If consumers knew what goes into making chocolate, they wouldn’t buy it.
So says Adam Tanel, a lawyer with Toronto-based law firm Koskie Minsky LLP.
The firm filed a $550-million class action lawsuit against the Hershey Company in December alleging that the child labour and slavery prevalent in the company’s supply chain “are so abhorrent, that failure to disclose these practices amounts to a misrepresentation to Canadian consumers.” The firm says “Canadian consumers have been duped and deceived into buying these products.”
It’s anyone’s guess whether a Canadian class action suit can succeed where two similar American claims have failed. Nor is it clear whether a shot to the chocolate maker’s bottom line would contribute to the end of child labour in cocoa.
But Tanel says, “I don’t see any way of ending child slavery other than making it no longer profitable.”
The story first broke back in 2000 but Canadians still don’t seem to realize that child labour or slavery – including that of kidnapped children sold to plantation owners across international borders – is a likely ingredient in their chocolate, especially if it involves cocoa beans originating in West Africa.
Not all child work is considered labour, but a child cocoa labourer may be kept out of school to do physically harmful work, such as carrying heavy loads (often on the head), using dangerous tools such as machetes and handling harmful substances, such as pesticides.
Despite efforts to curb it, child labour has only increased in recent years. In Ivory Coast, for example, child worker numbers in cocoa grew 51 per cent to 1.3 million between 2009 and 2014.
Major chocolate manufacturers, under threat in 2002 of labelling legislation in the United States, promised to remove slavery from their supply chains by 2005. That stretched to 2008 and then 2010. A 2018 report on the $100-billion global chocolate industry claims that not a single company or government is anywhere near the current goal of reducing child labour by 70 per cent by 2020.
The recent cocoa price collapse, including 2017’s more than 30 per cent plunge, has only made things worse.
“What we see as one of the biggest root causes of human rights violations in the cocoa supply chain is that the price has been extremely low. And therefore farmers just don’t have enough money, don’t make enough of a profit from [growing] the crop to do it sustainably and respectfully,” says Julie Francoeur, executive director of Fairtrade Canada.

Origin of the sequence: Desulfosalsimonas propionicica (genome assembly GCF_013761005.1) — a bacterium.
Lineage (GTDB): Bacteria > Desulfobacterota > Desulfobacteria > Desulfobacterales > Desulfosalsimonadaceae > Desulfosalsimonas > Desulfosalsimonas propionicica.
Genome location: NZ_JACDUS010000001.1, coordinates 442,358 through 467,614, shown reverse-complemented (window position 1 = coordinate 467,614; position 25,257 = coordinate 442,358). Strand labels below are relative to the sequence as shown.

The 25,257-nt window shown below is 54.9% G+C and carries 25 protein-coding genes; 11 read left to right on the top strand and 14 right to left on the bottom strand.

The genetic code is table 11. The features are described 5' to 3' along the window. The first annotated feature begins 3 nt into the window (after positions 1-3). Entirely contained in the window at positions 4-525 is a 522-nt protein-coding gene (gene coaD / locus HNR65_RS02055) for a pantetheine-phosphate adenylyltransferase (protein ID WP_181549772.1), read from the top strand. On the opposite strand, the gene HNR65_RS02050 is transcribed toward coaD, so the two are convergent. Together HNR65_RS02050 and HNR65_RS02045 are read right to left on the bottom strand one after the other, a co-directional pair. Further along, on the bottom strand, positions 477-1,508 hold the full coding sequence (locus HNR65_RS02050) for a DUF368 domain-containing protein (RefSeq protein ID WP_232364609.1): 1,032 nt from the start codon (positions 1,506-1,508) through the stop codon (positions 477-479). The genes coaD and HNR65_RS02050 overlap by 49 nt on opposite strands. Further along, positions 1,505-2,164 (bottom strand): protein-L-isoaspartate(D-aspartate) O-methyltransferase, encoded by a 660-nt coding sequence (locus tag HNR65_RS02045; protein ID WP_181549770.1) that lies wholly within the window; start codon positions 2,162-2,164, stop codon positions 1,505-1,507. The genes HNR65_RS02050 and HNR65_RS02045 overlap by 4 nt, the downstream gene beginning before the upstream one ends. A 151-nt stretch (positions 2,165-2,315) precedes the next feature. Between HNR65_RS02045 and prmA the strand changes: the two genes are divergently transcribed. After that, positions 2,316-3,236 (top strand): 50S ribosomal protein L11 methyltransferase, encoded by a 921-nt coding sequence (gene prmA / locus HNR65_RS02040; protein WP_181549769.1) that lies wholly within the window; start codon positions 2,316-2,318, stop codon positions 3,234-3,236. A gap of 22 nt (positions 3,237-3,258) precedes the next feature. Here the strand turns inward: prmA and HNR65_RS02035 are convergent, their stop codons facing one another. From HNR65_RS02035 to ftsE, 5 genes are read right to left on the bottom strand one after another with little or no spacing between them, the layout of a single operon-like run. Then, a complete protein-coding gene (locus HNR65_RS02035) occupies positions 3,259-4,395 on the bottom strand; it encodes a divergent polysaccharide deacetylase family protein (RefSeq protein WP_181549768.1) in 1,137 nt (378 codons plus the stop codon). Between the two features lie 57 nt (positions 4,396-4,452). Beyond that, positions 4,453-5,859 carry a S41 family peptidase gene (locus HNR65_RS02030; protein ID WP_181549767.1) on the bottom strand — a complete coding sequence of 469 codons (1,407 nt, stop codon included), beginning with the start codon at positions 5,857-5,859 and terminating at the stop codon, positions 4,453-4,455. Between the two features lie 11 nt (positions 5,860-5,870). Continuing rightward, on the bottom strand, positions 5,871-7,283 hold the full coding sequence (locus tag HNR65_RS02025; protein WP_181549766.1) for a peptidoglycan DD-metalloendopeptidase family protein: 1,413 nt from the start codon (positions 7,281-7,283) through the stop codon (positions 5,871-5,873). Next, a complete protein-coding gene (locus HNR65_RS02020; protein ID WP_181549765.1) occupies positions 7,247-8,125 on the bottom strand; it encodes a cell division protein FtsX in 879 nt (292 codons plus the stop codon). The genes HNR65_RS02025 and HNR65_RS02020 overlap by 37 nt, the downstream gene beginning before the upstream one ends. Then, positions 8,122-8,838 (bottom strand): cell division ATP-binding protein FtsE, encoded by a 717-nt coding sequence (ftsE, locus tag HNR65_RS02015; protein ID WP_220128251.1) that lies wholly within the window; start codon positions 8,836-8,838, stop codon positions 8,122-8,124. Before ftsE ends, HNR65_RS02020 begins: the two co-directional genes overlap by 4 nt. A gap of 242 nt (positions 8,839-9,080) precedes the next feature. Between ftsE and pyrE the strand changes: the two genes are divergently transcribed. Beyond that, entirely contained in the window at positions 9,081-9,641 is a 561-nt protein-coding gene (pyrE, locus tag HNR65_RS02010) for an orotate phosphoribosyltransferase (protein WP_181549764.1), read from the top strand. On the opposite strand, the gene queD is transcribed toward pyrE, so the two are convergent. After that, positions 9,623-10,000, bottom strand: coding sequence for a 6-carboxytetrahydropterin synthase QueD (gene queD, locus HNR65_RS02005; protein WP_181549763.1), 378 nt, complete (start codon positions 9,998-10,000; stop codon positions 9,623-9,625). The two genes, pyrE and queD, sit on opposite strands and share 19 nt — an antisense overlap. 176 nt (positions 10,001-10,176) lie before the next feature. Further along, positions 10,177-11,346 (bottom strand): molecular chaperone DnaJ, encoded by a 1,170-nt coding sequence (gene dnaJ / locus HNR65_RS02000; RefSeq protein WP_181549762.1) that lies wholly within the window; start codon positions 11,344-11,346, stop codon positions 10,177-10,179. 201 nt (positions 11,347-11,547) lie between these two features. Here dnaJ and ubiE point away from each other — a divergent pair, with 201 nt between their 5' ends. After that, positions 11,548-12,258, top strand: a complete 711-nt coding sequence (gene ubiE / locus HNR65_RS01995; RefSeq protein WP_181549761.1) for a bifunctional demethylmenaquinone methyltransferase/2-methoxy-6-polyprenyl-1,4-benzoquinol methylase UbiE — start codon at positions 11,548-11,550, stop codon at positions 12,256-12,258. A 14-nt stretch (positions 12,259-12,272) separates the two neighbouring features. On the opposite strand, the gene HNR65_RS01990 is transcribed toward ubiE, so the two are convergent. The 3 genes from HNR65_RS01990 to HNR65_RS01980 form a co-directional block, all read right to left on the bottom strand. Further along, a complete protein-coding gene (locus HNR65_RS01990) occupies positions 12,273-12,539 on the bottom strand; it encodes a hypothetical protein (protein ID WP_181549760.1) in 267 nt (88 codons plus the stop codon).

To earn more, farmers have the option of investing in Fairtrade certification to be able to sell their beans on Fairtrade terms. The international Fairtrade minimum price is set to increase by 20 per cent this year to $2,400 USD per metric tonne, compared with the current commodity cocoa price of around $2,200.
Unfortunately, once farmers get certified, they aren’t guaranteed the higher prices. Some farms manage to sell 70 per cent of their cocoa at Fairtrade prices, others only 10 per cent, according to Francoeur.
Not enough buyers clamouring for ethical cocoa suggests not enough consumers demanding ethical chocolate. Yet data shows Canadians do want to avoid child labour in the products they buy, so what gives?
Speed of consumption is a factor. People might research their next big buys, like running shoes or cars, but when a food is eaten as quickly as chocolate, they don’t think as much, says Francoeur.
Legislation is one way to focus awareness.
The United Kingdom’s Modern Slavery Act 2015 requires that all businesses of a certain size disclose what steps they’re taking to address modern slavery in their supply chains. Businesses failing to take meaningful steps are shamed into compliance.
Similar legislation could be in the cards for Canada.
An October 2018 report of the Standing Committee on Foreign Affairs and International Development recommended the government “develop legislative and policy initiatives that motivate businesses to eliminate all forms of child labour in their supply chains.” Last month the federal government promised to initiate consultations on possible legislation within the year.
Avoiding chocolate’s darker side became a priority for Toronto-based niche chocolate maker Soma Chocolate in the aftermath of the first revelations about child cocoa labour.
The company sources the more flavourful beans it needs for its craft chocolate from South and Central America, Figi, Vietnam and Madagascar, where child labour is less prevalent than in West Africa.
Soma co-founder David Castellan says he knows his producers well, often meeting them at international craft chocolate markets. He trusts their beans are grown ethically. And since poverty is most often associated with child labour, the fact that the beans Soma sources command a price many times higher than even Fairtrade cocoa helps satisfy Castellan that no little hands laboured to produce his beans.
However, they’re grown half a world away. Even Fairtrade auditors, who actually visit farms periodically, can’t guarantee the absence of child labour. “At a certain point you have to trust people,” Castellan says.
A class action win alone likely won’t solve the complex problem of child labour. But it stands a good chance of bringing more public awareness to the issue, which is what may be needed most.
“Canadians care about the ethics of the products they consume,” says Tanel. “There is an appetite for ethical goods, but it’s impossible to satisfy that appetite if consumers are completely kept in the dark.”